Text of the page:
During this period, people will either be sealed by the Holy Spirit or bear the mark of the Antichrist (Revelation 13:16-18). Satan will have his sealed followers and God will have His sealed witnesses. God’s witnesses will be protected from all divine judgments (Revelation 9:4) as they go about evangelizing the world. In Joel 2:28-32, the prophet seems to coordinate the judgments of the last days with a special endowment of the Ruach HaKodesh. This passage is quoted by Kefa on the Day of Pentecost in Acts 2:16-21. Notice that Kefa doesn’t say Joel’s prophecy is fulfilled, rather he says, “This is what was spoken…” or to put it another way, “This is that same Ruach that Joel spoke about.” There is no way, apart from doing injury to the Scripture, to say that this prophecy of Joel was literally fulfilled on the Day of Pentecost. The full prophecy of Joel, with its dramatic signs in the heavens, will not be fulfilled until the last days.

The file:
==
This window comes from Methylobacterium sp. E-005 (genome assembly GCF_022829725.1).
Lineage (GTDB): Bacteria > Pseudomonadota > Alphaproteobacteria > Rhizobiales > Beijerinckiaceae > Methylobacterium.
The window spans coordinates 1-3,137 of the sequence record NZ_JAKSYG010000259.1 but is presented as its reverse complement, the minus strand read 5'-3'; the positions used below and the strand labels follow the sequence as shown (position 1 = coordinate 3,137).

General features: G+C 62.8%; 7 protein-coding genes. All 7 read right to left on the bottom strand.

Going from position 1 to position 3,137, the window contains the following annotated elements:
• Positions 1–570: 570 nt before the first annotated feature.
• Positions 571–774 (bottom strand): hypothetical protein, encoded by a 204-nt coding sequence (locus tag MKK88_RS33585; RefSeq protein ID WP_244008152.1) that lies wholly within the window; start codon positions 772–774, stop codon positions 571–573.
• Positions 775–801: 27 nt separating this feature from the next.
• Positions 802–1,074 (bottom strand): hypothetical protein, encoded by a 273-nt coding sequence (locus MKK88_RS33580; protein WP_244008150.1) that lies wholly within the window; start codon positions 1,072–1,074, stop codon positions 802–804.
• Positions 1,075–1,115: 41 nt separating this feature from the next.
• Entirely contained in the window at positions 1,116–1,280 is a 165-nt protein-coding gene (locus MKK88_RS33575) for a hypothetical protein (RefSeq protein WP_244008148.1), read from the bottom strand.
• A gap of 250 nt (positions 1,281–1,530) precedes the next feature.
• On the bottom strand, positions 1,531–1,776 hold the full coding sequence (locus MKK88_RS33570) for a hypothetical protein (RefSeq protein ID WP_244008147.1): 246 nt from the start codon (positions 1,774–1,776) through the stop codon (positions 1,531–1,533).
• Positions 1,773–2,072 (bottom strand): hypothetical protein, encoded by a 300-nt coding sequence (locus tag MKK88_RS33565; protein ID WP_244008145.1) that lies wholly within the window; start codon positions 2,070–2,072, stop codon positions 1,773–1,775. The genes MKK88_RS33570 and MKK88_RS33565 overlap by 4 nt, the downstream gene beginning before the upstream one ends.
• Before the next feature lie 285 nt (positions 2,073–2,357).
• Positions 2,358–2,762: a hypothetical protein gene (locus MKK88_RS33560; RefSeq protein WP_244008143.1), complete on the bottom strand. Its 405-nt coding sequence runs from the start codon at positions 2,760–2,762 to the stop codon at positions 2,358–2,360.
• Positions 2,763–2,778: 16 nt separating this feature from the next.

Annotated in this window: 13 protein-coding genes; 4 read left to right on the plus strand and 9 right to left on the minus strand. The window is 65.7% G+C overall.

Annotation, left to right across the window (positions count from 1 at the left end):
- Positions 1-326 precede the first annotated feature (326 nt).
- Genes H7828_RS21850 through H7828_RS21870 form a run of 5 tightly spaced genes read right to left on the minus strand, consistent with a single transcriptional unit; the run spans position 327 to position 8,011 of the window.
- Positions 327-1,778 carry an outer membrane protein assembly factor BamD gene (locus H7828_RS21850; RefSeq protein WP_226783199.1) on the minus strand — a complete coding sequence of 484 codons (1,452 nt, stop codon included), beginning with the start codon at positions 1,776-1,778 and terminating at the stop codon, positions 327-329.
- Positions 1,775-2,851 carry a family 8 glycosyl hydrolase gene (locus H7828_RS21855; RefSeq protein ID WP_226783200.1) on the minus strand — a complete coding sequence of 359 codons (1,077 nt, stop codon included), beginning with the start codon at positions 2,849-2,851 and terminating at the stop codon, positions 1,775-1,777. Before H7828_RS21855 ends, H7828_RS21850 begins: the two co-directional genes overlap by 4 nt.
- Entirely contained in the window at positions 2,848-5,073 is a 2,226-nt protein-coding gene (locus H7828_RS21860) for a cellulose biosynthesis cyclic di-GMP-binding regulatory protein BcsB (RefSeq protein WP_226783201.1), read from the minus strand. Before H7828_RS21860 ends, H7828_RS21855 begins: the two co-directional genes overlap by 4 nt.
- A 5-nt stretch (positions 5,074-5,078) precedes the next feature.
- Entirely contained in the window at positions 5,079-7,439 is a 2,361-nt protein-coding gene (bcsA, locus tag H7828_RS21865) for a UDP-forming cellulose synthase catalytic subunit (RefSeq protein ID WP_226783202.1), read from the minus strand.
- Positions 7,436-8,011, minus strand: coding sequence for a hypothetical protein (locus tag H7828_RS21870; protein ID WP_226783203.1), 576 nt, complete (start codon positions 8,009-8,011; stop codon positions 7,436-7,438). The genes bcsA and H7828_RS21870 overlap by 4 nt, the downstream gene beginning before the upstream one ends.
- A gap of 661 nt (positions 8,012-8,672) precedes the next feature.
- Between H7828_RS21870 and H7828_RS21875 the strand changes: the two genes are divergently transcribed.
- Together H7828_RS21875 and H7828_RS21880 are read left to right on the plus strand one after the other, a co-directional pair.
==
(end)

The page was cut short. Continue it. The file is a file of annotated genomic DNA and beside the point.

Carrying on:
Special Comparative Note on Chapter 7: 1-3 
Historicists see this chapter as the second half of the Sixth Seal. The four destructive angels are held in check until the sealing of God’s servants is completed prior to the threatening tempest of barbarians who would be unleashed against the Roman Empire though the sounding of the first four trumpets. Matthew Henry and Adam Clarke agree with Preterists in seeing Chapters 6 -7 as pertaining mostly to the fall of Jerusalem in 70 CE. Clarke writes: “it is worthy of remark that not one Christian perished in the siege of Jerusalem; all had left the city and escaped to Pella.”
Very similar to the Historicist Approach above.
Futurists see the mission of the four angels is to “prevent an outbreak of the fury of elements. Very soon such an outbreak will occur … The purpose of the suspension is that a certain group may be sealed.” Isaiah 26:20-21 speaks of a time when the Lord will go forth to punish the inhabitants of the earth. It may well be that those sealed in this chapter are the ones of whom Isaiah wrote.
Idealists believe after this I saw does not indicate a sequence of events, but only the order in which the visions were presented to Yochanan. Those sealed are clearly servants of God. What Yochanan saw here gave the answer to the closing of Chapter 6 who can stand? The answer is those who have the seal of God on their foreheads.
In my next post, we will continue to explore Revelation 7 with the sealing of the 144,000.
 A Layman’s Commentary on Revelation.
 Jewish New Testament Commentary.
 Material in this section is taken from “Revelation: Four Views, Revised & Updated” by Steve Gregg